I’ve been playing through a bunch of Billy Joel songs this month in Rock Band, and I’ve thoroughly enjoyed the experience. Mostly repeated chords and chord progressions, but they’re interesting enough chord progressions for me to have fun playing them, and there’s a fair amount of melody interspersed throughout the songs as well.
One song that stood out, however, was She’s Always A Woman. It’s full of chords and chord progressions, to be sure; but the chords are all arpeggiated, and the chord changes are relatively frequent. That (combined with the fact that the game only has you playing with your right hand, so you don’t have the grounding of the bass part) means that, while the chordal structure of the piece is on display, it’s hidden a little bit more than in the other pieces: you can feel it in your hands, but there’s an extra layer of artistry masking it.
I’d been looking for a finger picking piece to learn on the guitar, and I found a good candidate last week: a really lovely arrangement of 風の丘 (Kaze no Oka, which means something like Windy Hill) from Kiki’s Delivery Service. It’s everything that I was looking for: not just lovely to listen to, it also has distinct melody and bass lines, with arpeggiation relating the two.
These two pieces are both somewhat similar, with arpeggiation hiding underlying chordal structure. In 風の丘, you have the added benefit of the bass line grounding you, but the flip side is that the arpeggios aren’t as worked out and there are more purely melodic bits, so on the whole the structure is a bit more hidden.
Or maybe it’s just as obvious but I’m simply a much worse guitar player than piano player (that last part is unquestionably true), so my hands aren’t nearly as good at seeing the structure that’s there? Certainly it’s the case that trying to memorize 風の丘 is like pulling teeth: I’ll play a couple of measures, and by the time I’m done with the second measure I’ll have completely forgotten the notes that began the first one. Or at least that’s the case if I’m approaching the song as a collection of notes: if I can find a chord that’s a decent match for a half-measure, then I have a chance at being able to remember that half-measure the next time I play it.
Only a chance, though: I’m very bad at translating melodic relations between notes into places to put my finger on a guitar, frequently not even choosing the correct string. Also, for me, every guitar chord is an island, I just don’t have common chord progressions ingrained into my hands yet. I’m amazed at how much more easily I can pick out melodies on a violin than on a guitar: the technical challenge should be very similar indeed, and I’m certainly not a good violinist, but apparently those middle school orchestra years stuck with me more than I realized?
Anyways: programming. One of my favorite parts of programming is refactoring; which is a good thing, because I seem to unable to not spend a lot of time reworking legacy code! When it’s going well, refactoring can be magical, with latent the latent structure of the code being teased into visibility by your fingers.
And when I was playing She’s Always A Woman, my main thought was: why isn’t programming like this for me more often? That reaction is certainly a sign that I should step up my game more, really dive whole-heartedly into code and see what I can learn from reworking it.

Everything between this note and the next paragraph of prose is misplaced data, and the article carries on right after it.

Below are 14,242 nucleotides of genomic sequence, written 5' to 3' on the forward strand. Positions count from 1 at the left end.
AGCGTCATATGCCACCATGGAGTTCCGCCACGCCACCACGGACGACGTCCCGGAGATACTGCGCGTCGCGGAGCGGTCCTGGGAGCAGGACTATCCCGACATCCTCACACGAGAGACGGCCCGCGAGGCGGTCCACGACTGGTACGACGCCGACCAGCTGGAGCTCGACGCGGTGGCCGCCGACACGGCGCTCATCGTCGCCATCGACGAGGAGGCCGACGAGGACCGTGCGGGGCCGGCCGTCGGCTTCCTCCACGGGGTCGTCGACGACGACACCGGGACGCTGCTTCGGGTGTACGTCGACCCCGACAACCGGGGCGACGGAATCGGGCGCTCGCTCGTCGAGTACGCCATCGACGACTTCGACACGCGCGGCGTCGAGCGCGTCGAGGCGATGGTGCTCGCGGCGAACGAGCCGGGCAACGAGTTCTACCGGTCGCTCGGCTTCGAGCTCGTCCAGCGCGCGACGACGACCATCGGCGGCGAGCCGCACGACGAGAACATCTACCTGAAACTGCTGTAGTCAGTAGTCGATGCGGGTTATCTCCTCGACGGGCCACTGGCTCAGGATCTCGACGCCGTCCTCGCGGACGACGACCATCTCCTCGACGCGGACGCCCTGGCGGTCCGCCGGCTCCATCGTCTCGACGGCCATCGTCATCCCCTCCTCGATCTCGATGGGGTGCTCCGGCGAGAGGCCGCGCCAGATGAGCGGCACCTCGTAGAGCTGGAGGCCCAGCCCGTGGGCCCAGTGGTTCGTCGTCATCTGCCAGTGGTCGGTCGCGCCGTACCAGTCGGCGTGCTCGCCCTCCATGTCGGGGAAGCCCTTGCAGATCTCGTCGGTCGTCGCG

I’m not sure that this is analogy between musical structure and programming structure is a particularly good one, but if we run with it, where does it lead us? One of the interesting things about She’s Always A Woman is that the structure isn’t completely obvious: there’s an extra level of arpeggiation on top of the chords. Should I try to imitate that while programming, getting close enough to the core structures so that they provide a solid foundation for my code, while masking them with an extra layer of artistry?
Or maybe I’m wrong in fixating on chords: maybe the arpeggiation itself should be thought of as an extra layer of structure, increasing the structural richness of the piece rather than hiding it? I’m fairly sure that my difficulties with 風の丘 support this interpretation, because while figuring out the best chord to match each half-measure has been a huge help, it’s clearly only a first step. In particular, the fact that I’m not comfortable with melody on the guitar, that I can’t play through scale after scale, is a significant hindrance.
Also, returning to chords: it’s not just chords that are important, it’s chord progressions, relationships between chords. Abstracting a bit, what this is pointing out is that patterns alone aren’t sufficient, you really want a pattern language to relate them.
(And: dissonance! Glorious, wonderful dissonance!)
Having written this, I still don’t know how much to make of this analogy, though the response I got from the eight-tweet version of this blog post suggests that I’m not the only person who is drawn to both sides of this discussion. Be that as it may, the next steps are clear: dive into the details, on both the musical side (memorizing 風の丘!) and the programming side, and I’ll be a better person when I come out the other end.
And I should listen to my hands.
This post has not been revised since publication.